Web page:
December/January 2017

by Richard Thorne

The Dunedin Sound – Some Disenchanted Evening

by Richard Thorne

The Dunedin Sound – Some Disenchanted Evening

By Ian Chapman, Bateman Publishing, rrp $50

One of the many endearing aspects of Dr Ian Chapman’s book, ‘The Dunedin Sound – Some Disenchanted Evening’, is just how much of it is taken up with the very question of whether there is such a thing – or at least, whether or not it’s right to lump the music of widely various acts together into one descriptive hold-all, simply based on their city of origin.

Ian Chapman The Dunedin SoundIt’s a book that happily challenges its own precept – that the Dunedin Sound is a credible and valid term, allowing both pro and dissenting voices space to argue their point. Despite the widespread (and international) usage of the term there remain those who maintain it is illusory, a cheap option for commentators lacking the skills to discern the differences or accurately describe individual bands’ output.

Chapman is a musician, academic and author of two other music-focused books. A former Otago University student he has been a lecturer in the uni’s Department of Music for the last 14 years. In that role he works alongside some of the key musicians tied to the origins of the term ‘Dunedin Sound’, making him extremely well placed to embark on such a challenging work.

Even given that controversial aspect however, it’s debatable if the Dunedin Sound could sustain general reader interest much beyond the length of a decent university essay – and given the proliferation of tertiary music study options you do wonder that such a thesis / book hasn’t been written before. Yet the author has managed to very easily fill 200 pages in a thoughtfully presented hard-back, and even then been obliged to leave out some well remembered bands, and many more individuals who might have expected to have been included.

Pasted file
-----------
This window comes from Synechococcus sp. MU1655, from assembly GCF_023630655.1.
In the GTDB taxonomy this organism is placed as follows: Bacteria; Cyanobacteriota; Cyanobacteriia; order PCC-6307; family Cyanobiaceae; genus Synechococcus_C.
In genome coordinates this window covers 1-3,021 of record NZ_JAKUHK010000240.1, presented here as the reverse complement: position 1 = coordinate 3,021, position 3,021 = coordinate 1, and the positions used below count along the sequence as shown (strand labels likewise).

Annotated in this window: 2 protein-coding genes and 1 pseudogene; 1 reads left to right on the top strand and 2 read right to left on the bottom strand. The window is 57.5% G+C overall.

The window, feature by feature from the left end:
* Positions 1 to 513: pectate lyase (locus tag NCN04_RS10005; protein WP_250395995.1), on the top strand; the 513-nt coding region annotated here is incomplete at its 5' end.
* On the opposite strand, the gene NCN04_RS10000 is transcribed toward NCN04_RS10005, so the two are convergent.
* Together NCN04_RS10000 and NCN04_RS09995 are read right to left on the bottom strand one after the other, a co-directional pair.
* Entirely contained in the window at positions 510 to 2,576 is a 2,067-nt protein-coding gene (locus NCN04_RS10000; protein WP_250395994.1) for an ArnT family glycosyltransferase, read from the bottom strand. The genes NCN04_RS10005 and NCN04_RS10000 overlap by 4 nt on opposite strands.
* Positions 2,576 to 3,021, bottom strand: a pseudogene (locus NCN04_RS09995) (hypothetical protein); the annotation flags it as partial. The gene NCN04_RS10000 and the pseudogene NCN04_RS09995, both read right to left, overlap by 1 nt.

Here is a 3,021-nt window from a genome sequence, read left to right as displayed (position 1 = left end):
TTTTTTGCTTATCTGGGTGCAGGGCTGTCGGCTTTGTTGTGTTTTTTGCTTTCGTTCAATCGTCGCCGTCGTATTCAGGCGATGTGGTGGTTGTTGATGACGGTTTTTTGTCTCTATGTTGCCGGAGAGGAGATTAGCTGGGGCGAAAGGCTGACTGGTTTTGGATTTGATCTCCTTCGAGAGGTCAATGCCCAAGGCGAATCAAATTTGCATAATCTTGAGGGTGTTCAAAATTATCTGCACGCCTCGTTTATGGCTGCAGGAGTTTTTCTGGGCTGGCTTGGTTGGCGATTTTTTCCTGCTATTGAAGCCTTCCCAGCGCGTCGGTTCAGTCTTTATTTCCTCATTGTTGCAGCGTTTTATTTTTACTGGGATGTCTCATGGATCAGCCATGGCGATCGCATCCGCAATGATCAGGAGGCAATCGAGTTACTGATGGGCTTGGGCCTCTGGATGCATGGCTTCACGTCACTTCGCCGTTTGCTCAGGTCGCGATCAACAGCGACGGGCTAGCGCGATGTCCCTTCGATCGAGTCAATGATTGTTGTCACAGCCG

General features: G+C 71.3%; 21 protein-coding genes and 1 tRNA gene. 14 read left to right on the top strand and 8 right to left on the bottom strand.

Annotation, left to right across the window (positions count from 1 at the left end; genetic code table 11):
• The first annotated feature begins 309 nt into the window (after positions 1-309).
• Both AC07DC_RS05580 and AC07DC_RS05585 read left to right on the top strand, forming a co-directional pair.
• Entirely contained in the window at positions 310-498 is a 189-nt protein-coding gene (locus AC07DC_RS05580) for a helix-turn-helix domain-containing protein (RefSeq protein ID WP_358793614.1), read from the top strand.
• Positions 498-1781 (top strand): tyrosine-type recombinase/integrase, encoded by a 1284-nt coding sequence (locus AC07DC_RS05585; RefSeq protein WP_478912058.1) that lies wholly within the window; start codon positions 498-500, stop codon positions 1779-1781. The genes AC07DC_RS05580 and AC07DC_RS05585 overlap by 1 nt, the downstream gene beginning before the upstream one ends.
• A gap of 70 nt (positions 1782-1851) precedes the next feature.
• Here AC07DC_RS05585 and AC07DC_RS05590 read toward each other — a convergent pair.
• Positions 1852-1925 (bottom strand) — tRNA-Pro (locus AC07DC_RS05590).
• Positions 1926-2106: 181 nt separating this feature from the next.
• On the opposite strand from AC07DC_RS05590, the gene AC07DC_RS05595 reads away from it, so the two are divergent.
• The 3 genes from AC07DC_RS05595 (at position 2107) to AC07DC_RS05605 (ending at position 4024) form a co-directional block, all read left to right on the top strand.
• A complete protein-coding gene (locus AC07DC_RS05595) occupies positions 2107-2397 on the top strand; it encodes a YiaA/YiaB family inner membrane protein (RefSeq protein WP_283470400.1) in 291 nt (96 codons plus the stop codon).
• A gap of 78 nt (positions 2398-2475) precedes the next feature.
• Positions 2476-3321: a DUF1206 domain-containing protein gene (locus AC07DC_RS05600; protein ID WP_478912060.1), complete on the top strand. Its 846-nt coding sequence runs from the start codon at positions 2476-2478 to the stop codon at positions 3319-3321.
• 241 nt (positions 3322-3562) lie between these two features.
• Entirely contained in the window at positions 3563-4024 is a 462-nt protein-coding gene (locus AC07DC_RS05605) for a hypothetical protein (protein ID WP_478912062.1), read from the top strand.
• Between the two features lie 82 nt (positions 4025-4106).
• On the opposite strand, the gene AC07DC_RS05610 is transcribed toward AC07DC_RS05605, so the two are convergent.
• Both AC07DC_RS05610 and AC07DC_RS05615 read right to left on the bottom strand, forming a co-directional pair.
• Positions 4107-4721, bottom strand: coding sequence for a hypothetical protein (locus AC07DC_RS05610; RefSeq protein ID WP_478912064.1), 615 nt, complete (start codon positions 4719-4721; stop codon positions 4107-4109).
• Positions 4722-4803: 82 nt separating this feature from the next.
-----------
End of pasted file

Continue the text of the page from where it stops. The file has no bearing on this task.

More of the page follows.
More importantly though he has found a way, ways actually, to make it interesting, honest, personal, instructive and entertaining. The main way is by flooding the pages with a huge variety of photos and images, many previously not seen publicly. A scrawled note to Stephen Kilroy from a friend who borrowed his 8-track recorder in 1994 is one good example. Numerous used set lists, blurry snaphots and handmade gig posters are among others.

Chapman explains the weighting of text to photos by describing himself as a music iconographer – which is to say that he ‘finds the visual imagery of music sometimes as exciting as the music itself’.

Anyone who was there (the work focuses on the years between 1977 and 1992) will likely support his thinking. Interestingly the photos themselves sometimes reveal just how few people were really involved in the earliest definitive period and some of those seminal gigs.

The carefully chosen cover image is of Chris Knox fronting an early The Enemy gig at Beneficiaries Hall in 1978. The Enemy, as with several other acts that get a ‘chapter’, didn’t last long enough to release any official recordings. The author notes however that they were an inspiration to audience members, ‘among whom were those who would go on to create what collectively came to be known further down the track as ‘the Dunedin Sound’’.

Given space constraints only 17 bands get their own chapter or section, and then it is typically only a single page of text and a neatly presented page of members and discography – followed by several pages of assorted images.

I found myself wishing Chapman had allowed himself more paper to paint pictures with his words. He writes engagingly, striking an efficient balance of academic detail and necessary admiring fandom.

He describes the book variously, but notably as ‘a celebration of 17 great Dunedin acts who collectively achieved something both remarkable and lasting’.

Aside from the foreword by fellow lecturer Dr Graeme Downes the artists themselves were deliberately avoided. He left the wider commentary role to a variety of others; artist, archivist, manager, record store owner, international fan, critic, local label owner etc., soliciting personal essays from them and receiving back a variety of comment. There was risk in that and certainly not all necessarily engage, but the breadth of commentary is another strength of this interesting and fun book.

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